Download presentation

1
CSE182-L10 Gene Finding

3
**Gene Features 5’ UTR 3’ UTR exon intron Translation start Acceptor**

ATG 5’ UTR 3’ UTR exon intron Translation start Acceptor Donor splice site Transcription start

4
**Coding versus Non-coding**

You are given a collection of exons, and a collection of intergenic sequence. Count the number of occurrences of ATGATG in Introns and Exons. Suppose 1% of the hexamers in Exons are ATGATG Only 0.01% of the hexamers in Intons are ATGATG How can you use this idea to find genes?

5
**Generalizing I E X Compute a frequency count for all hexamers.**

AAAAAA AAAAAC AAAAAG AAAAAT 10 10 5 5 20 10 Compute a frequency count for all hexamers. Use this to decide whether a sequence X is an exon/intron.

6
**A geometric approach Plot the following vectors**

Is V3 more like E or more like I? 20 15 10 5 5 10 15

7
**Choosing between Introns and Exons**

V’ = V/||V|| All vectors have the same length (lie on the unit circle) Next, compute the angle to E, and I. Choose the feature that is ‘closer’ (smaller angle. V3 E I

8
**Coding versus non-coding**

Fickett and Tung (1992) compared various measures Measures that preserve the triplet frame are the most successful. Genscan: 5th order Markov Model Conservation across species

9
**Coding region can be detected**

Plot the E-score using a sliding window of fixed length. The (large) exons will show up reliably. Not enough to predict gene boundaries reliably E-score

10
Other Signals Signals at exon boundaries are precise but not specific. Coding signals are specific but not precise. When combined they can be effective ATG GT AG Coding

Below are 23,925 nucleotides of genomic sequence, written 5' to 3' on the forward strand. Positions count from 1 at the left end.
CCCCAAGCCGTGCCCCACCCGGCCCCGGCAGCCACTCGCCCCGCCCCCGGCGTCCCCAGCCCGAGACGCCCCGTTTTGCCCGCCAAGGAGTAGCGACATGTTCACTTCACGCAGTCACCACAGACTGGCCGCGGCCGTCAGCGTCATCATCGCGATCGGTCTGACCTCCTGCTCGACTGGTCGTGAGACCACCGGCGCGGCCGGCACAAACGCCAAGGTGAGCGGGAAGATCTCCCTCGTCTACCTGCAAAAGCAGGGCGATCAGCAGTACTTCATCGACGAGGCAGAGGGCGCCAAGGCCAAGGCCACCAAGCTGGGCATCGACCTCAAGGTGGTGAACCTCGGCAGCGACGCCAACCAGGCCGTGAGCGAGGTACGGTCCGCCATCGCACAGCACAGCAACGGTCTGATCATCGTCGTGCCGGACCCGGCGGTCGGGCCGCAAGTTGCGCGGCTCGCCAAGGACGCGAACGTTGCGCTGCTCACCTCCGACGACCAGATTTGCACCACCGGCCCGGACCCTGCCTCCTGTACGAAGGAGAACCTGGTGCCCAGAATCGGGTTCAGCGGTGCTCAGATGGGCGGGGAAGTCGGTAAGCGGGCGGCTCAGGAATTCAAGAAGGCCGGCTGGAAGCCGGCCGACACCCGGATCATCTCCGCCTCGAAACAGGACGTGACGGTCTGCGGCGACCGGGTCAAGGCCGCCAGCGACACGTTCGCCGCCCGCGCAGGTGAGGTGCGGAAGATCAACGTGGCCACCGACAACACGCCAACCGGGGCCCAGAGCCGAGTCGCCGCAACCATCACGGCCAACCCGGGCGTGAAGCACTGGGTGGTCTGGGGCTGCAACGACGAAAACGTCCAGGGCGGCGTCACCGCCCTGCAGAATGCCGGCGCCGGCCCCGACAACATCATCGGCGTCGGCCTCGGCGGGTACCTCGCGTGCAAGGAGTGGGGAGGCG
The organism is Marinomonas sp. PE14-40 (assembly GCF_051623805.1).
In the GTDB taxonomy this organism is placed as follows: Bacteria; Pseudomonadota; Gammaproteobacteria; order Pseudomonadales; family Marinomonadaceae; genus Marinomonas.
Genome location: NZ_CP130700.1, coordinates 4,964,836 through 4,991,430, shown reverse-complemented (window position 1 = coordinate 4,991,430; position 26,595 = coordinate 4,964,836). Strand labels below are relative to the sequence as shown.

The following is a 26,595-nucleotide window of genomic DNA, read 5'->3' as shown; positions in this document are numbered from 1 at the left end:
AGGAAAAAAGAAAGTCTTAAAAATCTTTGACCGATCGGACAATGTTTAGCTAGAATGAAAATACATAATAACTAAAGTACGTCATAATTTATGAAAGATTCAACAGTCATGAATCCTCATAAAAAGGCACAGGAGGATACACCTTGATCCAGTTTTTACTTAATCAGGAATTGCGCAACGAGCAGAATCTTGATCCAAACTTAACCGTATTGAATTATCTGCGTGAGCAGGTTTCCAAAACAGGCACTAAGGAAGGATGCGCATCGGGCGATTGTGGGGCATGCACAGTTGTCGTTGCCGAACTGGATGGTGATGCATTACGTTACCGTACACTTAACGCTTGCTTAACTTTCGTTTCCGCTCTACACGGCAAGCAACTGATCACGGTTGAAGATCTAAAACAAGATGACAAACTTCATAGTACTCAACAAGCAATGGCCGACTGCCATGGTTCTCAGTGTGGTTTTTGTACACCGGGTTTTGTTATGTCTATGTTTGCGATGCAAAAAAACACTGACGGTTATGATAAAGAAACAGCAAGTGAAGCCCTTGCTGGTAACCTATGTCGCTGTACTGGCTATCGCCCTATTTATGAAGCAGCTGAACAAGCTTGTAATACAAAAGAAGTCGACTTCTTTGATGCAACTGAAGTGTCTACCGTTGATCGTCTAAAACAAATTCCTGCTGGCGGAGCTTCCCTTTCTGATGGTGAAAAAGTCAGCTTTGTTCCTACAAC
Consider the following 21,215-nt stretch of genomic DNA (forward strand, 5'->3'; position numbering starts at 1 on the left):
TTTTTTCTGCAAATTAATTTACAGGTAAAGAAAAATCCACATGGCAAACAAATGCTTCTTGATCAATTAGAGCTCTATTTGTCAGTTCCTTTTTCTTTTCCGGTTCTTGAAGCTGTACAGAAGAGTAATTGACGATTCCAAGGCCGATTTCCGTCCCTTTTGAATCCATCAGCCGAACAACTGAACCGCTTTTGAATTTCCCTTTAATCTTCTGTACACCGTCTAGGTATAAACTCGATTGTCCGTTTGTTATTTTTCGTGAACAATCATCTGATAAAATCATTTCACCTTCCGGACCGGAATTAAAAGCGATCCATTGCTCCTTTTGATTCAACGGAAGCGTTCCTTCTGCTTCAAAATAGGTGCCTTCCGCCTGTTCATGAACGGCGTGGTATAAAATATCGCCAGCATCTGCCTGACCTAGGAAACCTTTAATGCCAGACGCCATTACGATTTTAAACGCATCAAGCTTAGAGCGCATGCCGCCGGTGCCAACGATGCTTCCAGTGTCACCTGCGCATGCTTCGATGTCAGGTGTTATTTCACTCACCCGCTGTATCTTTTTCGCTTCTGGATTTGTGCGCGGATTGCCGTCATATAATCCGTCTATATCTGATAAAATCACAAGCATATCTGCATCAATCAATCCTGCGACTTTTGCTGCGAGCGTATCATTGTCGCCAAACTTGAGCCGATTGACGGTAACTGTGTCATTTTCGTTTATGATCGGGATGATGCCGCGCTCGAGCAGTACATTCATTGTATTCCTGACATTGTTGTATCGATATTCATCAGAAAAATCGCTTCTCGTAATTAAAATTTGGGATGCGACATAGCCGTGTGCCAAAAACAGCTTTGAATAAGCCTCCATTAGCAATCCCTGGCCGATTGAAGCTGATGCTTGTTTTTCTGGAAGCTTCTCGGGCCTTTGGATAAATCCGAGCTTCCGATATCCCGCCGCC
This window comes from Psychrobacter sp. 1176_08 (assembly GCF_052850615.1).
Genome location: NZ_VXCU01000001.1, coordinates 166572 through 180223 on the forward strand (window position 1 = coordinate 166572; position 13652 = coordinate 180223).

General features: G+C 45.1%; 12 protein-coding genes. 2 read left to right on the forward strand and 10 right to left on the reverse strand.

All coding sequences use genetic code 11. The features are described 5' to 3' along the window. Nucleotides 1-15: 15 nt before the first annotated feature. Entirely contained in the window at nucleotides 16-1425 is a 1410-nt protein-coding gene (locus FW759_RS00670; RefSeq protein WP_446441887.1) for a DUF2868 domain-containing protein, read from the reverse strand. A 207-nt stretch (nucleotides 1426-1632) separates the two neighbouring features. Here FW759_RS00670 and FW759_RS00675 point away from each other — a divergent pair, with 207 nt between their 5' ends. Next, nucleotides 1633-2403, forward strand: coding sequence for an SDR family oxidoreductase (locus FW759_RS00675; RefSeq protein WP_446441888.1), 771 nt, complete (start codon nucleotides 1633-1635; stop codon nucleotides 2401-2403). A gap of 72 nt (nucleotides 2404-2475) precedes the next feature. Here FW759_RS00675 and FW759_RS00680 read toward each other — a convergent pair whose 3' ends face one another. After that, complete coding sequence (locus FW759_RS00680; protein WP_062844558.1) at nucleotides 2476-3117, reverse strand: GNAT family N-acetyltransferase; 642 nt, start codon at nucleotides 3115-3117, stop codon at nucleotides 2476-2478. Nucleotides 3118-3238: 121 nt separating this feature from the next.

11
**Combining Signals We can compute the following: E-score[i,j]**

I-score[i,j] D-score[i] I-score[i] Goal is to find coordinates that maximize the total score i j

12
**The second generation of Gene finding**

Ex: Grail II. Used statistical techniques to combine various signals into a coherent gene structure. It was not easy to train on many parameters. Guigo & Bursett test revealed that accuracy was still very low. Problem with multiple genes in a genomic region

13
**Combining signals using D.P.**

An HMM is the best way to model and optimize the combination of signals Here, we will use a simpler approach which is essentially the same as the Viterbi algorithm for HMMs, but without the formalism.

14
**Gene finding reformulated**

IIIIIEEEEEEIIIIIIEEEEEEIIIIEEEEEEEIIIII Recall that our goal was to identify the coordinates of the exons. Instead, we label every nucleotide as I (Intron/Intergenic) or E (Exon). For simplicity, we treat intergenic and introns as identical.

15
**Gene finding reformulated**

IIIIIEEEEEEIIIIIIEEEEEEIIIIEEEEEE IIIII Given a labeling L, we can score it as I-score[0..i1] + E-score[i1..i2] + D-score[i2+1] + I-score[i2+1..i3-1] + A-score[i3-1] + E-score[i3..i4] + ……. Goal is to compute a labeling with maximum score.

16
**Optimum labeling using D.P. (Viterbi)**

Define VE(i) = Best score of a labeling of the prefix 1..i such that the i-th position is labeled E Define VI(i) = Best score of a labeling of the prefix 1..i such that the i-th position is labeled I Why is it enough to compute VE(i) & VI(i) ?

17
**Optimum parse of the gene**

j i j i

18
Generalizing Note that we deal with two states, and consider all paths that move between the two states. E I i

19